And I? Oh, Lady, I too have a love I have lost, and he did not go a-wander. Once many years ago, our forest was unbroken, our stands uninterrupted, and the fair winds of Manwë carried our hearts in his hands – our whispers, our pollen. Lady, our roots grew and entangled deep within your rich black soil, and we knew no sundering, no separation of our thought. He stood, my Riverhair, beside a small river to the North, watching over his trees, and they drank deep of the Baranduin and its little children. He loved the wet places, the little fens, the soft warm summers of dragonflies and frogs. He wore soft green moss, and small black snakes about his branches and darting silver fish between his toes. He bent his long locks to trail in the cool water, and all the spirits of the moist places were with him.

In those days, even the great Misty Mountains were no barrier. We wandered, and I, the cool hill-dweller, came to see my summer love in his swampy bower. And when the ice chilled his toes and his beloved frogs and fish went to sleep, and his willows drowsed, he came to my high meadows and told me I was handsome – in my lingering yellow leaves, my white cloak of snow. He admired my birch trees and learned to hear their talk.

You will pardon me if I speak of him in my language: green-silver-slender-twigged-strong-trunk; linking-branches-and-breathing-in-the-air-drinking-deep-his-pollen-my-root-tangles-piercing-intertwine-in-warm-soil-together-we-made-spring-come-whenever-we-wished-together;he-was-he-who-heard-my-thoughts-without-speaking.

[Far away, in a little house, a golden-haired woman in green sits in her kitchen, with her bare feet resting in a bowl of water and lilies. She may be the only other one who remembers. She weeps.]

I do not think I need to tell you how he came to be no longer counted among the Eldest. You know that this is not uncommon among our kind, as the forests that bound us were cut and the great unity of the forest that once bound our hearts was sundered.

He is there still, but will no longer come to see me. He has not gone completely tree-ish; it would be a mercy perhaps, if he did, and perhaps there is a wisdom in those we guard that we shepherds have lost in our anger for those who would do our charges harm. He has lost all love for scampering and swimming things; he has gone black-hearted. The trees that surround him have come to share his hate.

Lady, we did not feel these things before the two-leggeds and their axes. Long ago, I took long counsel with my love and tried to persuade him that there were different kinds, and different hearts, and with care they could be sorted. He would have none of it.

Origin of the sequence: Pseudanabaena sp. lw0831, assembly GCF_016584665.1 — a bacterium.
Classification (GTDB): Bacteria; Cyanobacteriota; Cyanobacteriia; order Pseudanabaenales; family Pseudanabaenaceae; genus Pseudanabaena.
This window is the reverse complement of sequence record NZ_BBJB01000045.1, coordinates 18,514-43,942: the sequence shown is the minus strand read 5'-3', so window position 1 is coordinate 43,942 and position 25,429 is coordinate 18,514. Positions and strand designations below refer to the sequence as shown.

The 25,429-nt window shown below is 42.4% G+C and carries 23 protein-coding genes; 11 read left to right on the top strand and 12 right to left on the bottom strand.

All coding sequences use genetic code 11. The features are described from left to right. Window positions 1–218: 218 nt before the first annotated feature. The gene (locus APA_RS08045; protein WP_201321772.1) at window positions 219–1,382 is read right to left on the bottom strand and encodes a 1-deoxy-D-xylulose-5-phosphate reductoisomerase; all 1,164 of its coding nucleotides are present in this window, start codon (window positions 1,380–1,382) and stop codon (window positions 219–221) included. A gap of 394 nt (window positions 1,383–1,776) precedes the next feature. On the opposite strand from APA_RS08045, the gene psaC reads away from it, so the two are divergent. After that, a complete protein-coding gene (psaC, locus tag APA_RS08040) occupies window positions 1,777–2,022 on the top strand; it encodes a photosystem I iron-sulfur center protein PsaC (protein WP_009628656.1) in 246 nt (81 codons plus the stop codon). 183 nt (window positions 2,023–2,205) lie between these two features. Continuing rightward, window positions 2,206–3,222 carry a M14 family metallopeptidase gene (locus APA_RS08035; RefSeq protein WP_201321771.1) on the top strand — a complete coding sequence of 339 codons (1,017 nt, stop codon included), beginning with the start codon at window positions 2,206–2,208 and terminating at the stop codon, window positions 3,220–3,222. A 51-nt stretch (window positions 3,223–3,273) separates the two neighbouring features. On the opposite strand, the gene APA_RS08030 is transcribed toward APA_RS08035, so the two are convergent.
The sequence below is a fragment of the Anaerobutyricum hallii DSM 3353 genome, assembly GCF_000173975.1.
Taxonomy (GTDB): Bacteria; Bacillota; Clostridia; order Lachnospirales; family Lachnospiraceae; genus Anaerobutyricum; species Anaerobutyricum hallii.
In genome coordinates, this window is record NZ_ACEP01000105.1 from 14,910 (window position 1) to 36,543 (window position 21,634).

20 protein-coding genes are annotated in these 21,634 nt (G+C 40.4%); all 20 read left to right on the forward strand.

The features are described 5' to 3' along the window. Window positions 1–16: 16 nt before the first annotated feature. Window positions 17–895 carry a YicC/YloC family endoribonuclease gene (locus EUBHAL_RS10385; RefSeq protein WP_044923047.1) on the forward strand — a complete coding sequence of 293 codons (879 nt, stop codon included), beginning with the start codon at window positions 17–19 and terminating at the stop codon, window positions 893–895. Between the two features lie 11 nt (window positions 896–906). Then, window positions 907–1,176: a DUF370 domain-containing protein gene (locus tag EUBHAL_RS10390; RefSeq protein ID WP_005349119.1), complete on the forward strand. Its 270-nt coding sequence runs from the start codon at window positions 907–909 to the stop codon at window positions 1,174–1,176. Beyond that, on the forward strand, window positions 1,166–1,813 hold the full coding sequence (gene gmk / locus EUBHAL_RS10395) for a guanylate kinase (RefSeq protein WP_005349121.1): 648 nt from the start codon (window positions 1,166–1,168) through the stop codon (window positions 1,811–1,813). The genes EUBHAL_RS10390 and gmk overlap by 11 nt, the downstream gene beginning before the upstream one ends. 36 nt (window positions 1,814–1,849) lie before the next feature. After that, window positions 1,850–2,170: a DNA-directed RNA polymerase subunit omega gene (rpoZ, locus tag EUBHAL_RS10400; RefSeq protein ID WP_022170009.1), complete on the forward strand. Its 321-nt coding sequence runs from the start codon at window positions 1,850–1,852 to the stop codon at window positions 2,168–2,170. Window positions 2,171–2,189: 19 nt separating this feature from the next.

He is more lost than Fangorn's Fimbrethil, I fear, although I know the place where he still stands. It would avail me none if I brought all my brothers to find him. And there would be no Entings from he and I at any rate, and so the healing of our hearts would not change our people's doom.

When all the world was one forest, there was never any parting, for our thoughts were the thoughts of the forest. And then came the cutting. And the Entwives left us and were lost. And there is an Elven song that promises that when we have lost all, perhaps we shall be reunited upon a bitter road. I know tales of the Sundering Seas, lady, and the ships that cross to never return to Middle-earth. But we are Middle-earth, and what ship can bear our kind? Even the Elves make ships of our broken bodies.

Well I know that there were long years of talk about me. That my anger grows faster than my branches. That my roots delve into darkness. That I have forgotten the ancient songs of summer, and in my winter I stand menacing all travelers and make no distinction between the bearers of iron and the bearers of good will. That I have become the companion of those who do not care for things that grow, for I have lost all love for things that walk upon Arda.

I have seen too many of my trees destroyed. Even the Istari betrayed us. Even the new King cannot restore what we have lost.

["Hey dol, merry dol, what for this constant pining?
A young morn comes, though we are old –
And the sun is shining!"]

 

"There you are!" came a strong, young voice, deep and slow and yet not quite so slow as an elderly Ent might prefer. Skinbark was at first enraged to be interrupted—again—and yet, far from hasty, he swallowed his anger to slowly consider the sight of Quickbeam, waving his branches excitedly and displaying his jewels of bright red berries. "It's just---my rowans are growing again, and the Entdraught is rising. I would like you to come and see."

~end~